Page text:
In August 1916, while the Battle of the Somme still raged on the Western Front, Gerald Radcliffe found himself in the Greek port of Salonika (now Thessaloniki). He was there to establish a Graves Registration Unit, to record the burial places of British Army servicemen who had died in hospitals around the city and the mountains to the north.
British troops had arrived in October 1915, as part of a multinational French-led force fighting the Bulgarian army and other allies of Germany. After a short-lived advance, they had been forced back to defend an area which became known as ‘the Birdcage’ on account of the barbed wire which lined its perimeter. They became the object of scorn and ridicule in some quarters, not least from Georges Clemenceau – France’s wartime premier – who famously derided ‘the Gardeners of Salonika’.
It’s hard to imagine the conditions Radcliffe faced in those early days. Accommodation for his team of five men consisted of a small tent, which also served as their office. This second function was hampered by the absence of any furniture, although Radcliffe worried that ‘When the chairs and tables arrive I do not know what the men will do, or where they will go at night…’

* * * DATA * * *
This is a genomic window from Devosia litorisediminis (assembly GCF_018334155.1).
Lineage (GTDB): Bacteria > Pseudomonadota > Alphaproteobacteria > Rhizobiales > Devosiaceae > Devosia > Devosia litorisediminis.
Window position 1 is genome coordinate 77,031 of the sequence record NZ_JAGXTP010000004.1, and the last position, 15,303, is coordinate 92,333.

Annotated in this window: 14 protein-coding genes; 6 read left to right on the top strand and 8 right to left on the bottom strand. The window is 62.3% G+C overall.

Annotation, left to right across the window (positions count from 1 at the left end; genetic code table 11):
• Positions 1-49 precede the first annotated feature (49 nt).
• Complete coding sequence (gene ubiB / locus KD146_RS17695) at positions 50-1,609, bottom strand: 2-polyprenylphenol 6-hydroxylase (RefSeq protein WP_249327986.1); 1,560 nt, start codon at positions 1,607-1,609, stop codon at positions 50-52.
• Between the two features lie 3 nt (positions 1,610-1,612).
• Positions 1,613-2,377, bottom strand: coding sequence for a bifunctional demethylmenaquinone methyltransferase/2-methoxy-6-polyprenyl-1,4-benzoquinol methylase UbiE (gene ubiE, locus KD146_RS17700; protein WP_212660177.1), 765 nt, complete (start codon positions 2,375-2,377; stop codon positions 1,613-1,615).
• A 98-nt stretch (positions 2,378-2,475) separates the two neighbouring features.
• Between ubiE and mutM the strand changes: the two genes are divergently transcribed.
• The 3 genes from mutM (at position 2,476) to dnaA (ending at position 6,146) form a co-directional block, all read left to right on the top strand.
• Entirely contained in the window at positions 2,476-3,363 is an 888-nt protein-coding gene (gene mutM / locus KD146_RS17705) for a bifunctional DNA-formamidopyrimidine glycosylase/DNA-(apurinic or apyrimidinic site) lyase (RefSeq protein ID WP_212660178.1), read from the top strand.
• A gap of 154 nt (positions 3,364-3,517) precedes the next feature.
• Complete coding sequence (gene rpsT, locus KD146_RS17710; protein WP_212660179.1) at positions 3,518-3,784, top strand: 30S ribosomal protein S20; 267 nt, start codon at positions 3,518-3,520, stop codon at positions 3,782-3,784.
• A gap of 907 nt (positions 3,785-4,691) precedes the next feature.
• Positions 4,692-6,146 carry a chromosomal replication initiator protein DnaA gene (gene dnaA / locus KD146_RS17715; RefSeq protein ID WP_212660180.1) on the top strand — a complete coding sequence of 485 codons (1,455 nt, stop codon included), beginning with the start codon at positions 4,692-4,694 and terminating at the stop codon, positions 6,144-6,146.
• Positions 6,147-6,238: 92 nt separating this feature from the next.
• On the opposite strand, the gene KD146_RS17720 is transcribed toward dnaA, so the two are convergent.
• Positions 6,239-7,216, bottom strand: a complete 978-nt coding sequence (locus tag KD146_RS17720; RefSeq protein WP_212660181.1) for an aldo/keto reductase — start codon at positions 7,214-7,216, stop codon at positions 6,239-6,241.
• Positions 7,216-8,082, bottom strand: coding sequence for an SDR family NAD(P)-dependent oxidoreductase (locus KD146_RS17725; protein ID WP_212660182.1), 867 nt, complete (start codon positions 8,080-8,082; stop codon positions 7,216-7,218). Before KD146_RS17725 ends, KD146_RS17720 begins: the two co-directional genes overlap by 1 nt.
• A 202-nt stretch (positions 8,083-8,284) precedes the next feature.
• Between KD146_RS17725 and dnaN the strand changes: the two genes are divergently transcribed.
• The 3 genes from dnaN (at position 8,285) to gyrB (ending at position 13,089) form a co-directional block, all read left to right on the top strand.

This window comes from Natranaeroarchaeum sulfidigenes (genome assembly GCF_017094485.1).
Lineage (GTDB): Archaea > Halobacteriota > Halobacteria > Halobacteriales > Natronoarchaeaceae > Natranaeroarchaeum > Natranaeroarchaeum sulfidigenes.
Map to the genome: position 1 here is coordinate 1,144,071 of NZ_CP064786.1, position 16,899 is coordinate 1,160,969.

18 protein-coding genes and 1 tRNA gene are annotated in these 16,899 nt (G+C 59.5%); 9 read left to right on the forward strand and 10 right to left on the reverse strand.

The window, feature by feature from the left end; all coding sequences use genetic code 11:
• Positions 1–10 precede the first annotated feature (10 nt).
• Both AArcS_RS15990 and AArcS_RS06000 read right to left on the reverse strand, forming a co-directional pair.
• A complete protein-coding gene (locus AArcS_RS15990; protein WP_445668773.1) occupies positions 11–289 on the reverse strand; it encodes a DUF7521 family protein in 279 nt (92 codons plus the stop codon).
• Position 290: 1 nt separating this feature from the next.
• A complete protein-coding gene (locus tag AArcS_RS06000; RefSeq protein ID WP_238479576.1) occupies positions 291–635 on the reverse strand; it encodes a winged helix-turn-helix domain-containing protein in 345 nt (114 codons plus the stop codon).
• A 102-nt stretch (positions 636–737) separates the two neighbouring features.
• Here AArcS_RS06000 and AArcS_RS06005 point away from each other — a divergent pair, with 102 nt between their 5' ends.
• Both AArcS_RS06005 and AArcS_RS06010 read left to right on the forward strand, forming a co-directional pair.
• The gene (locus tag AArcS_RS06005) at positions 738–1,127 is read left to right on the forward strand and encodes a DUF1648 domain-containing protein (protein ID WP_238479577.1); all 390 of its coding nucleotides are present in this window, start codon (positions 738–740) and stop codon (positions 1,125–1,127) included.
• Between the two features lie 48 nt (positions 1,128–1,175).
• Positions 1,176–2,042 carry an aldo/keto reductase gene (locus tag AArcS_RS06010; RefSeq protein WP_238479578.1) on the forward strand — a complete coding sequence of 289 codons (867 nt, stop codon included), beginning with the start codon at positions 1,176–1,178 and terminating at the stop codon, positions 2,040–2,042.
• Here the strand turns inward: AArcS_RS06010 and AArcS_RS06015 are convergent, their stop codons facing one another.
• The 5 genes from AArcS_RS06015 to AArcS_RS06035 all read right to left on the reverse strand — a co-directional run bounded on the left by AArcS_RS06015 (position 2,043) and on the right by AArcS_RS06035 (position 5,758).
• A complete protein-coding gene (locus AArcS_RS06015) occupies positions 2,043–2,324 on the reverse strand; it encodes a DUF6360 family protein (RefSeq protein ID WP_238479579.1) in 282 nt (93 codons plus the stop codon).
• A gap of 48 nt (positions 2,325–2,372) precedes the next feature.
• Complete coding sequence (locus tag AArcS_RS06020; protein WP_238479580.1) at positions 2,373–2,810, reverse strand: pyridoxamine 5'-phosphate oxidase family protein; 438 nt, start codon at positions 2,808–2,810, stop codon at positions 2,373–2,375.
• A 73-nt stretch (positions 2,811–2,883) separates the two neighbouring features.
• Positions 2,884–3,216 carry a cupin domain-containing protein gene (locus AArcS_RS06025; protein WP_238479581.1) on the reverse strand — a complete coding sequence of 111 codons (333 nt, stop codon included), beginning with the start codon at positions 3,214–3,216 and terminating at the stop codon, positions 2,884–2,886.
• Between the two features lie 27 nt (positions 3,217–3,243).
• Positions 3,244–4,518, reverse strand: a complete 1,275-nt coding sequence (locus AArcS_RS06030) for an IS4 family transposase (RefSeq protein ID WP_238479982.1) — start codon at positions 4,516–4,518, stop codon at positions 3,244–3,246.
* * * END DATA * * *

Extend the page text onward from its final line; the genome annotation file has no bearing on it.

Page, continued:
Sickness was rife, the climate hot and hostile, and there was no motor transport, meaning laborious travel on foot in a region with few roads. And yet the work progressed. Burial grounds were fenced off, identification markers installed, and lists compiled. By April 1917, around 2,500 graves had been registered and marked.
By November 1918, with Bulgaria defeated, agreements were quickly reached between the British and Greek authorities on the provision of land for war cemeteries, and the records of some 11,000 graves were almost complete. In the early 1920s, the Imperial (now Commonwealth) War Graves Commission began to construct permanent cemeteries around Salonika, and ‘mountain cemeteries’ to the north, on the former battlefields.
Sir Robert Lorimer was commissioned to design them. He and his firm also worked on IWGC cemeteries in Italy and Egypt, as well as the Scottish National War Memorial in Edinburgh. Of all of these, Lorimer would state that the ‘mountain cemeteries’ posed the greatest problems. Some were liable to flood, others sited on unstable earth. New quarries had to be created and roads constructed. Whereas the cemeteries of Salonika were filled with standard IWGC headstones, graves in the mountains were marked with low pedestal markers attached to deep concrete blocks. Instead of a freestanding cross, they would contain stone cairns. By the end of 1921, some 17 cemeteries had been planned and 8 were already under construction. After five years, the work was largely finished.